A SMALL group of businesspeople dedicated to helping hearing impaired Western Australians have discovered that their time and passion, and ability to build relationships, are valuable commodities in the not-for-profit sector.
The Gift of Hearing Committee was established in 2012 as a part of the Ear Science Institute Australia’s annual Gift of Hearing Appeal.
The committee, made up of six young professionals from a range of backgrounds, aims to raise enough money each year to allow two people with severe hearing impairment the chance to each receive an implantable device to restore their hearing.
The two implantable devices are donated on an annual basis, one each by Cochlear Ltd and Med-El Hearing Implants, with the committee raising the funds to cover the surgical and other associated costs.
While the committee’s fundraising goals are the main reason it was established, ESIA trustee John Schaffer also recognised the opportunity to give young people an immersive experience in the NFP sector.
Committee chair Tim Cooper told WA Business News the challenge of fundraising was rewarding on a number of levels.
“I’ve learned that the donation of your time is just as valuable as the donation of money,” Mr Cooper said.
“Our committee is made up of young professionals still establishing themselves in their respective careers, so being able to learn from industry and business leaders while giving back with our time, is a unique opportunity.”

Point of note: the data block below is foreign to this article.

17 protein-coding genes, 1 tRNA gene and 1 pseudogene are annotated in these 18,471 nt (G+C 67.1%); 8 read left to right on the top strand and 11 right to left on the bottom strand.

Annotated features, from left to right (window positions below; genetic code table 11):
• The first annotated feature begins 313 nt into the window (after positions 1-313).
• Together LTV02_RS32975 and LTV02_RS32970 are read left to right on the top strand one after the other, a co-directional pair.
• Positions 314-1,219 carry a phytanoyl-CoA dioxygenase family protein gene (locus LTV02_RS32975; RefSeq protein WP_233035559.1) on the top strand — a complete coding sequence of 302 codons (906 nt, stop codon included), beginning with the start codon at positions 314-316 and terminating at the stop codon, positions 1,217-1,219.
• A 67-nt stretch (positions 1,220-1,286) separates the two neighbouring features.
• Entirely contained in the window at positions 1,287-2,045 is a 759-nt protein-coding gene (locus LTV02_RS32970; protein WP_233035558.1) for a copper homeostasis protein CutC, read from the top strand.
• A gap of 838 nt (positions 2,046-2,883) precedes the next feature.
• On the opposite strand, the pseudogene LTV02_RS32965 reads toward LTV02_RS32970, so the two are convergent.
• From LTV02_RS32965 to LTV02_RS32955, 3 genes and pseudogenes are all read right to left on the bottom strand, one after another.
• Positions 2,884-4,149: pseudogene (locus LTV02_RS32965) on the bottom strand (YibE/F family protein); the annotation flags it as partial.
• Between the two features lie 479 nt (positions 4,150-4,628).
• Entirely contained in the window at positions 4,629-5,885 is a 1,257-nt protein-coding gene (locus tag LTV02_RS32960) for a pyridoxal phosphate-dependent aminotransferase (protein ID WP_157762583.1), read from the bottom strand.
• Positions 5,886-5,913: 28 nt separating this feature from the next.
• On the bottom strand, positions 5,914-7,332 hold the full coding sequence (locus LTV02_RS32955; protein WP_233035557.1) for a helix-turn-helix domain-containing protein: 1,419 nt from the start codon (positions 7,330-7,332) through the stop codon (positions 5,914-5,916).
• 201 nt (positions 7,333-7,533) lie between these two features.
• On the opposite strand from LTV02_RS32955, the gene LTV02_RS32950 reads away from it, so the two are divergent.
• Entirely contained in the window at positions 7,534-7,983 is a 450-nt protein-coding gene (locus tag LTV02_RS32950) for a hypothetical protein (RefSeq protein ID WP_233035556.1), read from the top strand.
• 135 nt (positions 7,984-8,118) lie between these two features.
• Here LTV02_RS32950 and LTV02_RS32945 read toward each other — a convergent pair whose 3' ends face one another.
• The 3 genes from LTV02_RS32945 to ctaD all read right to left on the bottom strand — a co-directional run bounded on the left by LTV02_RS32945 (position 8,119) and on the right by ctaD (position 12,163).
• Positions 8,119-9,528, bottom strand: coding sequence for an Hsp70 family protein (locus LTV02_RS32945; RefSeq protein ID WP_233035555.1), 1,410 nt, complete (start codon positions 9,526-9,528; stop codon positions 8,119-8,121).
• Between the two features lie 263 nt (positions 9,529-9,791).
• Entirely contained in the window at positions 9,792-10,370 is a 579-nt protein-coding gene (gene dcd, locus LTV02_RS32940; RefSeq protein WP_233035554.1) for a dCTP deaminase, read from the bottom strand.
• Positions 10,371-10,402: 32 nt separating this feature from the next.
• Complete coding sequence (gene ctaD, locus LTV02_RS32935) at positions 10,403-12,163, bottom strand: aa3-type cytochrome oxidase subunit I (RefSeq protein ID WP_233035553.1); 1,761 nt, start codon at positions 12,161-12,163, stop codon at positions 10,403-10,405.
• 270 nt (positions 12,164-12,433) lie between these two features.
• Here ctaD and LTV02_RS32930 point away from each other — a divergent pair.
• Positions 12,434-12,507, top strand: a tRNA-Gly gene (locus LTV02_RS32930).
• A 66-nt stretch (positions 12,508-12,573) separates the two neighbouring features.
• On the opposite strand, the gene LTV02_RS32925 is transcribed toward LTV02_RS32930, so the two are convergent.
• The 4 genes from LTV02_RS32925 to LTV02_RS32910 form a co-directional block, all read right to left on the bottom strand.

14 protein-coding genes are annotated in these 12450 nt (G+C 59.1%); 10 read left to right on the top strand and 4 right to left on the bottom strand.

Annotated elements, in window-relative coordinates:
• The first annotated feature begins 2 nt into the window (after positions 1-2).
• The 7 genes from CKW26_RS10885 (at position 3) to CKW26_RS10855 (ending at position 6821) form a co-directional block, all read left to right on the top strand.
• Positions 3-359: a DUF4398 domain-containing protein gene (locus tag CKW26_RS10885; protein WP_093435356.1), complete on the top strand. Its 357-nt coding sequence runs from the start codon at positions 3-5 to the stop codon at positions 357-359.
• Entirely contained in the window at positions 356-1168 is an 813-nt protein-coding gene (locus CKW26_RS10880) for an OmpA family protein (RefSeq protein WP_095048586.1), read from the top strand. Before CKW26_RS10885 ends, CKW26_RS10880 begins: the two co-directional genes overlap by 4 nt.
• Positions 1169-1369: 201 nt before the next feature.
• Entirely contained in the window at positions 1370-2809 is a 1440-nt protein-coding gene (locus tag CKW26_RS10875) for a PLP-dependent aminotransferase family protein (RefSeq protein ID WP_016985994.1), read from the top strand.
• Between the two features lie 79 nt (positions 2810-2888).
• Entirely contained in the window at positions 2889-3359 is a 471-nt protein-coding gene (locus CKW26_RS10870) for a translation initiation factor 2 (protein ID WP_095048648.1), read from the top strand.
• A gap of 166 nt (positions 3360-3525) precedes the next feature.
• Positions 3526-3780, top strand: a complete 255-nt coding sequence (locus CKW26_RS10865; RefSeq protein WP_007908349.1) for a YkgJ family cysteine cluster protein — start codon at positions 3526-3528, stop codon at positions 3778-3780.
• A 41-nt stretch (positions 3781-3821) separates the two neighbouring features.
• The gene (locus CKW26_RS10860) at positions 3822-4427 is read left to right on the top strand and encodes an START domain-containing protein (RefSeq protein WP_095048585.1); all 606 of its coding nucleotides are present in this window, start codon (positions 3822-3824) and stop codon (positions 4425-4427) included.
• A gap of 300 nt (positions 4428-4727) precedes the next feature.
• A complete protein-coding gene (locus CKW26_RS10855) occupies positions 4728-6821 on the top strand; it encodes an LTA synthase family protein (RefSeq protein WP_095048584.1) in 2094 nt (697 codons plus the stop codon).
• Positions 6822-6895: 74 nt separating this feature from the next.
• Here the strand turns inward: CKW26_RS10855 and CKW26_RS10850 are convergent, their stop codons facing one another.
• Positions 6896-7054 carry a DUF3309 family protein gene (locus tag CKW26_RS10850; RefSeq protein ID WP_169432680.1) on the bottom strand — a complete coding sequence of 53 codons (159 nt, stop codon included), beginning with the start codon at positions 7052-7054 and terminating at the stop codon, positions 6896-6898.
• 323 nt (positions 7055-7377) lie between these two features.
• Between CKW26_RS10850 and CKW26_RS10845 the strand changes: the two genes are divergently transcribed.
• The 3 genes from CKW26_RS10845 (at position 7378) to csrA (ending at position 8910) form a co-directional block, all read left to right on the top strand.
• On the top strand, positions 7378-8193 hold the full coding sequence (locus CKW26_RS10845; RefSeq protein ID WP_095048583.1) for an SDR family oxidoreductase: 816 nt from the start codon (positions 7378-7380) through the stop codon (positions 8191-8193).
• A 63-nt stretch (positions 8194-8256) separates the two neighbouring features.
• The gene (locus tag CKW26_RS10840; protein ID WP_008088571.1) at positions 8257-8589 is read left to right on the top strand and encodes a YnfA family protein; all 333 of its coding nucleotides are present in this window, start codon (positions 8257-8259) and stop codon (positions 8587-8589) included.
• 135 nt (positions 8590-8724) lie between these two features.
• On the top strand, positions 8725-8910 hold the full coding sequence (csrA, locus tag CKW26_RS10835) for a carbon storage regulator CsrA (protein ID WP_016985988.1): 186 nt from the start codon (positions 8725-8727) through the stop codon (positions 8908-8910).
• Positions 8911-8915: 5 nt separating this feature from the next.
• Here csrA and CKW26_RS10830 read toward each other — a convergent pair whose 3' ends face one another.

Other committee members are Anitra Robertson, Adam Zorzi, John Toll, Erin Wilberforce and Michelle Alexander.
Mr Cooper said the model of fundraising the committee used was also different to the traditional model employed by many charities.
“Our approach is not the high-volume, tin-rattling style, it’s about building on personal and professional relationships in order to create a network of passionate people supporting the organisation,” he said.
“It’s all about networking; we started out by approaching people we knew who had experienced hearing loss directly or indirectly, and then growing the support from there. This year we started to approach some corporates as well.”
The model, by all accounts, seems to be working. The committee has raised its fundraising target for each appeal, last year exceeding expectations to raise $450,00.
The success has allowed the committee to extend the reach of its work beyond the donation of implantable devices.
“While the implantable devices are the original and primary focus, the extra funds have allowed us to extend support to research and community programs associated with ear and hearing health, broadening the Gift of Hearing,” Mr Cooper said.
The hands-on work of the committee, and focus on networking, is giving members invaluable business experience as well.
“The unique part of this experience is the chance to sit down with ESIA’s donors, trustees and board members and hear about their business philosophies and what has driven their success. Some have become mentors,” Mr Cooper said.
While the core focus of the committee will remain on the donation of implantable devices and funding research, the group hopes to also get more young professionals involved in the future.
The 2013 Gift of Hearing Appeal culminates at a gala dinner, May 10 at the Perth Convention and Exhibition Centre.